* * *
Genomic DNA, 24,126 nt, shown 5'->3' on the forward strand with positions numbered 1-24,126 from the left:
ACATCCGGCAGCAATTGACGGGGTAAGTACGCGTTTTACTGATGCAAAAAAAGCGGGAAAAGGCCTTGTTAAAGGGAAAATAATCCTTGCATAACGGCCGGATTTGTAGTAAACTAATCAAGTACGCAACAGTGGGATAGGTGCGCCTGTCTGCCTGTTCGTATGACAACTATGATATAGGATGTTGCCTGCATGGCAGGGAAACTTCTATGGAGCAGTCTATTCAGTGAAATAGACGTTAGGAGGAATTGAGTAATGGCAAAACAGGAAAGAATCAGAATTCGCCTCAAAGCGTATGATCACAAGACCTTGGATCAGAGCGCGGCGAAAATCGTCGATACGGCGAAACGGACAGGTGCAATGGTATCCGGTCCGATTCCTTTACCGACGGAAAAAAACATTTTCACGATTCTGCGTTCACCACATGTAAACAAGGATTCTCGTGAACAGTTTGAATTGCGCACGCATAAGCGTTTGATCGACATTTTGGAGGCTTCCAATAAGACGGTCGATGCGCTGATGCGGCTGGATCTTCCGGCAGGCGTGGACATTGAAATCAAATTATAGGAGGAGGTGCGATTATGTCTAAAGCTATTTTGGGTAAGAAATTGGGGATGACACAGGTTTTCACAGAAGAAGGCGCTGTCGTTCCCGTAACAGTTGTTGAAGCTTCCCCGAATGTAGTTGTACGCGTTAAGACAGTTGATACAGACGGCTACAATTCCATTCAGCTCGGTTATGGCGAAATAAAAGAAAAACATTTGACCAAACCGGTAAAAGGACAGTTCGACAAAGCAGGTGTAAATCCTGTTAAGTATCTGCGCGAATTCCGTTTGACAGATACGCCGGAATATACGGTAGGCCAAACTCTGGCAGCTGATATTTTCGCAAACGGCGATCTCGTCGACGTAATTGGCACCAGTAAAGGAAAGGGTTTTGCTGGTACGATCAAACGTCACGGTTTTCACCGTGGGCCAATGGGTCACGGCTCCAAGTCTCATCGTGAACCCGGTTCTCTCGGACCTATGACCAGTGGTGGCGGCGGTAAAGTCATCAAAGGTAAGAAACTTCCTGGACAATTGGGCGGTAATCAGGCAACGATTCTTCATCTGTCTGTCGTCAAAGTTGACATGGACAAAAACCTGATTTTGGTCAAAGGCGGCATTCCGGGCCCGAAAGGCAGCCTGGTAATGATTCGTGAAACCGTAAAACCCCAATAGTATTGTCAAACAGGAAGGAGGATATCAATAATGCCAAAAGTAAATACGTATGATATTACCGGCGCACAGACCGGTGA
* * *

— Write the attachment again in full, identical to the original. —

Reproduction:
Genomic DNA, 24,126 nt, shown 5'->3' on the forward strand with positions numbered 1-24,126 from the left:
ACATCCGGCAGCAATTGACGGGGTAAGTACGCGTTTTACTGATGCAAAAAAAGCGGGAAAAGGCCTTGTTAAAGGGAAAATAATCCTTGCATAACGGCCGGATTTGTAGTAAACTAATCAAGTACGCAACAGTGGGATAGGTGCGCCTGTCTGCCTGTTCGTATGACAACTATGATATAGGATGTTGCCTGCATGGCAGGGAAACTTCTATGGAGCAGTCTATTCAGTGAAATAGACGTTAGGAGGAATTGAGTAATGGCAAAACAGGAAAGAATCAGAATTCGCCTCAAAGCGTATGATCACAAGACCTTGGATCAGAGCGCGGCGAAAATCGTCGATACGGCGAAACGGACAGGTGCAATGGTATCCGGTCCGATTCCTTTACCGACGGAAAAAAACATTTTCACGATTCTGCGTTCACCACATGTAAACAAGGATTCTCGTGAACAGTTTGAATTGCGCACGCATAAGCGTTTGATCGACATTTTGGAGGCTTCCAATAAGACGGTCGATGCGCTGATGCGGCTGGATCTTCCGGCAGGCGTGGACATTGAAATCAAATTATAGGAGGAGGTGCGATTATGTCTAAAGCTATTTTGGGTAAGAAATTGGGGATGACACAGGTTTTCACAGAAGAAGGCGCTGTCGTTCCCGTAACAGTTGTTGAAGCTTCCCCGAATGTAGTTGTACGCGTTAAGACAGTTGATACAGACGGCTACAATTCCATTCAGCTCGGTTATGGCGAAATAAAAGAAAAACATTTGACCAAACCGGTAAAAGGACAGTTCGACAAAGCAGGTGTAAATCCTGTTAAGTATCTGCGCGAATTCCGTTTGACAGATACGCCGGAATATACGGTAGGCCAAACTCTGGCAGCTGATATTTTCGCAAACGGCGATCTCGTCGACGTAATTGGCACCAGTAAAGGAAAGGGTTTTGCTGGTACGATCAAACGTCACGGTTTTCACCGTGGGCCAATGGGTCACGGCTCCAAGTCTCATCGTGAACCCGGTTCTCTCGGACCTATGACCAGTGGTGGCGGCGGTAAAGTCATCAAAGGTAAGAAACTTCCTGGACAATTGGGCGGTAATCAGGCAACGATTCTTCATCTGTCTGTCGTCAAAGTTGACATGGACAAAAACCTGATTTTGGTCAAAGGCGGCATTCCGGGCCCGAAAGGCAGCCTGGTAATGATTCGTGAAACCGTAAAACCCCAATAGTATTGTCAAACAGGAAGGAGGATATCAATAATGCCAAAAGTAAATACGTATGATATTACCGGCGCACAGACCGGTGA